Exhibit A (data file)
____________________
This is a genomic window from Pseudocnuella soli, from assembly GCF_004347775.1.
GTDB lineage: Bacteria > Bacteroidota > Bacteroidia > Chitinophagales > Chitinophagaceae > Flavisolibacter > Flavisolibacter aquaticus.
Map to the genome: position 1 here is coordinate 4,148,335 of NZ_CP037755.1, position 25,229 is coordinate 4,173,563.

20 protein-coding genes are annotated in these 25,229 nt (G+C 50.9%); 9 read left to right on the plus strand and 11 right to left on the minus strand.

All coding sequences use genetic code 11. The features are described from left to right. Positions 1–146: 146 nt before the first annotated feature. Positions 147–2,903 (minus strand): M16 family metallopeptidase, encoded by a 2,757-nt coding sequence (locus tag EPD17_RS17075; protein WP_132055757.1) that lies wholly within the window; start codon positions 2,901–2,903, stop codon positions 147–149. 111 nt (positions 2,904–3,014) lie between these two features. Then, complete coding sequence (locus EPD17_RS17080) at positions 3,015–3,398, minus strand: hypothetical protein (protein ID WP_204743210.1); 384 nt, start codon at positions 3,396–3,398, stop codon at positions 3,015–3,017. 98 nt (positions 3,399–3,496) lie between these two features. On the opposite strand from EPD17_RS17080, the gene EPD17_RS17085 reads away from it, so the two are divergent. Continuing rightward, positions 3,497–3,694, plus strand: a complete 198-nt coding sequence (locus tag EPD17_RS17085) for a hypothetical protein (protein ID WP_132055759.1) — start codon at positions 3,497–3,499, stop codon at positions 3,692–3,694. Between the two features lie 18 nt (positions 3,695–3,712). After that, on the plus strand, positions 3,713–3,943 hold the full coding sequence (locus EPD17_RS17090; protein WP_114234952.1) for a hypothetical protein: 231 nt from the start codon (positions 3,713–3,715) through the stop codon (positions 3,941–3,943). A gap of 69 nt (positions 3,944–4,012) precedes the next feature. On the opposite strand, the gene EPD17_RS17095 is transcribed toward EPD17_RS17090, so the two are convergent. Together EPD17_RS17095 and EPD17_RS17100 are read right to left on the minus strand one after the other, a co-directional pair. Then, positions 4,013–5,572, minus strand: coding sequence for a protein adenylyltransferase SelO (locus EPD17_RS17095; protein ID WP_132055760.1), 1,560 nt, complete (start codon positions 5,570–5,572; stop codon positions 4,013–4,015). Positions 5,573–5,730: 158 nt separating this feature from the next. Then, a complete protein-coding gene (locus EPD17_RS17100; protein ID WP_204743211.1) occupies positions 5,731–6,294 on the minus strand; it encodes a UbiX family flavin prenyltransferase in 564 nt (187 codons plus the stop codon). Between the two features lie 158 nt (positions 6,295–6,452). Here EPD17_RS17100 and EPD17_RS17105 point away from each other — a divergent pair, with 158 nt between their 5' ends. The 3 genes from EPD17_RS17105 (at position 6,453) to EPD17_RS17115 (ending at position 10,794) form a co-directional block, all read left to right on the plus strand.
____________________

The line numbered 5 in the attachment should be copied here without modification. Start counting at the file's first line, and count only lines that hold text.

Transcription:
All coding sequences use genetic code 11. The features are described from left to right. Positions 1–146: 146 nt before the first annotated feature. Positions 147–2,903 (minus strand): M16 family metallopeptidase, encoded by a 2,757-nt coding sequence (locus tag EPD17_RS17075; protein WP_132055757.1) that lies wholly within the window; start codon positions 2,901–2,903, stop codon positions 147–149. 111 nt (positions 2,904–3,014) lie between these two features. Then, complete coding sequence (locus EPD17_RS17080) at positions 3,015–3,398, minus strand: hypothetical protein (protein ID WP_204743210.1); 384 nt, start codon at positions 3,396–3,398, stop codon at positions 3,015–3,017. 98 nt (positions 3,399–3,496) lie between these two features. On the opposite strand from EPD17_RS17080, the gene EPD17_RS17085 reads away from it, so the two are divergent. Continuing rightward, positions 3,497–3,694, plus strand: a complete 198-nt coding sequence (locus tag EPD17_RS17085) for a hypothetical protein (protein ID WP_132055759.1) — start codon at positions 3,497–3,499, stop codon at positions 3,692–3,694. Between the two features lie 18 nt (positions 3,695–3,712). After that, on the plus strand, positions 3,713–3,943 hold the full coding sequence (locus EPD17_RS17090; protein WP_114234952.1) for a hypothetical protein: 231 nt from the start codon (positions 3,713–3,715) through the stop codon (positions 3,941–3,943). A gap of 69 nt (positions 3,944–4,012) precedes the next feature. On the opposite strand, the gene EPD17_RS17095 is transcribed toward EPD17_RS17090, so the two are convergent. Together EPD17_RS17095 and EPD17_RS17100 are read right to left on the minus strand one after the other, a co-directional pair. Then, positions 4,013–5,572, minus strand: coding sequence for a protein adenylyltransferase SelO (locus EPD17_RS17095; protein ID WP_132055760.1), 1,560 nt, complete (start codon positions 5,570–5,572; stop codon positions 4,013–4,015). Positions 5,573–5,730: 158 nt separating this feature from the next. Then, a complete protein-coding gene (locus EPD17_RS17100; protein ID WP_204743211.1) occupies positions 5,731–6,294 on the minus strand; it encodes a UbiX family flavin prenyltransferase in 564 nt (187 codons plus the stop codon). Between the two features lie 158 nt (positions 6,295–6,452). Here EPD17_RS17100 and EPD17_RS17105 point away from each other — a divergent pair, with 158 nt between their 5' ends. The 3 genes from EPD17_RS17105 (at position 6,453) to EPD17_RS17115 (ending at position 10,794) form a co-directional block, all read left to right on the plus strand.